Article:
10.5 Informed Consent
Informed consent requires that the patient receive enough information about the surgical procedure proposed and the alternatives as well as the poss
ible risks and complications of each so that a knowledgeable decision can be made.
Evaluation for implant size may be performed in the office with the use of various sizes of implants, or baggies filled with water of different amounts, placed in the brassiere and using a mirror to determine what looks best. The patient can use baggies at home in order to consider the proper size, and she can bring in photos of topless women whose appearance she desires. The surgeon should make sure that the patient decides on the size and is not influenced by her spouse or boyfriend. The patient’s own body image should be the determining factor. The surgeon and office staff should also not influence the patient as to size.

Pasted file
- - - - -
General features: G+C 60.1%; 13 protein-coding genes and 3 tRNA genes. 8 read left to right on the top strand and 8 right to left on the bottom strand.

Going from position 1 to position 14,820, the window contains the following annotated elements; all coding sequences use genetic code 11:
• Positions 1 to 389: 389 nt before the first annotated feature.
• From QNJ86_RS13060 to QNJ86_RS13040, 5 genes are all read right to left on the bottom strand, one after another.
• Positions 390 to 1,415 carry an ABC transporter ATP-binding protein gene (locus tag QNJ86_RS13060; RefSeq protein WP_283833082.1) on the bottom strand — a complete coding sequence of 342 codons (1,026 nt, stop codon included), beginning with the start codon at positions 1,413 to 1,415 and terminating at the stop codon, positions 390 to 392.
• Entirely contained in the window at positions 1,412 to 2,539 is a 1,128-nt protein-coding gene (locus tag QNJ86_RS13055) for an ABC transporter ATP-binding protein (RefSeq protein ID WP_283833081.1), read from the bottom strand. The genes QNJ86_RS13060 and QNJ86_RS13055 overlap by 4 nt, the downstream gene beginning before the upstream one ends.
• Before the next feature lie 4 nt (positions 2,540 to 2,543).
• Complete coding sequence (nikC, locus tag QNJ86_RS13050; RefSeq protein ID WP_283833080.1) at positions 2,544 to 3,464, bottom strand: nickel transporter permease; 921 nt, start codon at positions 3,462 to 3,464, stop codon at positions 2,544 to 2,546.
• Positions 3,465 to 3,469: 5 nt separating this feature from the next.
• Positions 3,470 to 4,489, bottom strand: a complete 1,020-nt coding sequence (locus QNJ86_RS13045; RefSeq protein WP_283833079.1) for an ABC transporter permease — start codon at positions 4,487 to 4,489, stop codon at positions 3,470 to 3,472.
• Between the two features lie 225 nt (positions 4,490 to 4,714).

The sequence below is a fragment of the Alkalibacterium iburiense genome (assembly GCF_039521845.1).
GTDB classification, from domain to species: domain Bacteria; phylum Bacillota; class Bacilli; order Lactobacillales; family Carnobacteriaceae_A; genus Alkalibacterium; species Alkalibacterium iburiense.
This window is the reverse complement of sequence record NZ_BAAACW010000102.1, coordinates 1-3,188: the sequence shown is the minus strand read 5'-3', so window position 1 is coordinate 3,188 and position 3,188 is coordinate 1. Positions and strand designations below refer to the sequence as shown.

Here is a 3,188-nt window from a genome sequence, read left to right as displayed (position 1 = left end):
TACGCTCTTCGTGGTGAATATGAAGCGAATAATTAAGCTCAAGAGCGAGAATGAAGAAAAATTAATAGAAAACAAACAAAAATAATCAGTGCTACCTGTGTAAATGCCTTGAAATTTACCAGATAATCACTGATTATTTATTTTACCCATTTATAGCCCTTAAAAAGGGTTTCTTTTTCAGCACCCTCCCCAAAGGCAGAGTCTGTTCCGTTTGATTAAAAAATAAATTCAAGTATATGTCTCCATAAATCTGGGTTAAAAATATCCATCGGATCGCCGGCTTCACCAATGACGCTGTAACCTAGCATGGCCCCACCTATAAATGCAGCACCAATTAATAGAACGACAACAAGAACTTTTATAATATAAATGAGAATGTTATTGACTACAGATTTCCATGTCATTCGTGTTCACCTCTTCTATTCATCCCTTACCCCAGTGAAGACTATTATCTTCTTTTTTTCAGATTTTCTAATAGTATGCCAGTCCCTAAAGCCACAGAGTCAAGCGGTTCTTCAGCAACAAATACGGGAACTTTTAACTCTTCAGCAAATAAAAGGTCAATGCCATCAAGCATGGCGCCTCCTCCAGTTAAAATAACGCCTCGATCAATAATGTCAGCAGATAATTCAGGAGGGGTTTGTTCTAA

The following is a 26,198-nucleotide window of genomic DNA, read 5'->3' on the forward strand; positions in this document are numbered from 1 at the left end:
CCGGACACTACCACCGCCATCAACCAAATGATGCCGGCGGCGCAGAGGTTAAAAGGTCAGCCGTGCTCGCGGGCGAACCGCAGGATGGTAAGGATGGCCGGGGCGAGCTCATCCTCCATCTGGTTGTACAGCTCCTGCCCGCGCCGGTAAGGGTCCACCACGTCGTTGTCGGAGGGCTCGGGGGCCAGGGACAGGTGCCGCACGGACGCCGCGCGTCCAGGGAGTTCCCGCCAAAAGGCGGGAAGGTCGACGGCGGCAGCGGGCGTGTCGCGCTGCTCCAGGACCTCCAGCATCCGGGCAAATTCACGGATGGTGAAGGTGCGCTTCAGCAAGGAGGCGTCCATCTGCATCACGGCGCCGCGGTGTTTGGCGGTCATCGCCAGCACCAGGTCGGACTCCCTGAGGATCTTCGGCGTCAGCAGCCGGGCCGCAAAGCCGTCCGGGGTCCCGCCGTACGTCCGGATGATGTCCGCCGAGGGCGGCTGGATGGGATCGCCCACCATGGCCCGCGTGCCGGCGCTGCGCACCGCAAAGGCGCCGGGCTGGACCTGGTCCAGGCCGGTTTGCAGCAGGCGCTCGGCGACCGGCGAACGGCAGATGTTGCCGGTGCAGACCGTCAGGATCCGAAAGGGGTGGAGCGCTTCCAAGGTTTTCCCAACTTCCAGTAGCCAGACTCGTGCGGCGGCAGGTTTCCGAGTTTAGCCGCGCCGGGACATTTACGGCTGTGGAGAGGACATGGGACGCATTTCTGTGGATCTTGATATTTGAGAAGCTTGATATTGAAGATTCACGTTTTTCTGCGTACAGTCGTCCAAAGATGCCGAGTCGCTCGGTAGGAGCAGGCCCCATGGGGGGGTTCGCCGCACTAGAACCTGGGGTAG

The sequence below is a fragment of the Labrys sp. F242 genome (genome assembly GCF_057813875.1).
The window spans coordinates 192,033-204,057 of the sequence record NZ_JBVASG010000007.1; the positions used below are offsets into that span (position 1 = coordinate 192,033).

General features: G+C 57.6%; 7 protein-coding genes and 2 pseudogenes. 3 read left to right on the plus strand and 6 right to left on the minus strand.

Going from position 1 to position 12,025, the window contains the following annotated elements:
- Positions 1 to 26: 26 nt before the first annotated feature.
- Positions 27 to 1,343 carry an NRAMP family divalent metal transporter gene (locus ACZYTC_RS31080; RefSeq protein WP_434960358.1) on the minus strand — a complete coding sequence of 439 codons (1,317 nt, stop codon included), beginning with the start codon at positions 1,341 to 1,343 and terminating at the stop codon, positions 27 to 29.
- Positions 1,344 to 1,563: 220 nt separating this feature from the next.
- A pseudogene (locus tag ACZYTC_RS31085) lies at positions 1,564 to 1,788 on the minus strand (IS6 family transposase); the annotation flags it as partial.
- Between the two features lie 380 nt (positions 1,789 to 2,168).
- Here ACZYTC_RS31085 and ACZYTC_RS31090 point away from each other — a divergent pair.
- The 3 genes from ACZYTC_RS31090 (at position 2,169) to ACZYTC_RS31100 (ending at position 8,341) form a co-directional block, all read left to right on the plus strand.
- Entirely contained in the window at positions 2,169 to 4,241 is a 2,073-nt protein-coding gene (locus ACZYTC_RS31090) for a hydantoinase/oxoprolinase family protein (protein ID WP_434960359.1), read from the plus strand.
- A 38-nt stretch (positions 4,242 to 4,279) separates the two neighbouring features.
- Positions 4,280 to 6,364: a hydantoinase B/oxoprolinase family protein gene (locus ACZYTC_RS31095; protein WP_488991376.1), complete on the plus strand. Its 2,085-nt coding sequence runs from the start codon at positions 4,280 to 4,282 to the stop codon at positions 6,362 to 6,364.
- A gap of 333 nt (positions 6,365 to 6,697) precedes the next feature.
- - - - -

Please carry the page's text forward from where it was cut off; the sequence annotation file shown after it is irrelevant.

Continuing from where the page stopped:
The type of implant―smooth or textured, silicone or saline―should be described along with its pros and cons. The position of the implants, above or below the muscle, should be discussed as well as the surgical incision site―axillary, periareolar, intraareolar, inframammary, and possibly the umbilical approach.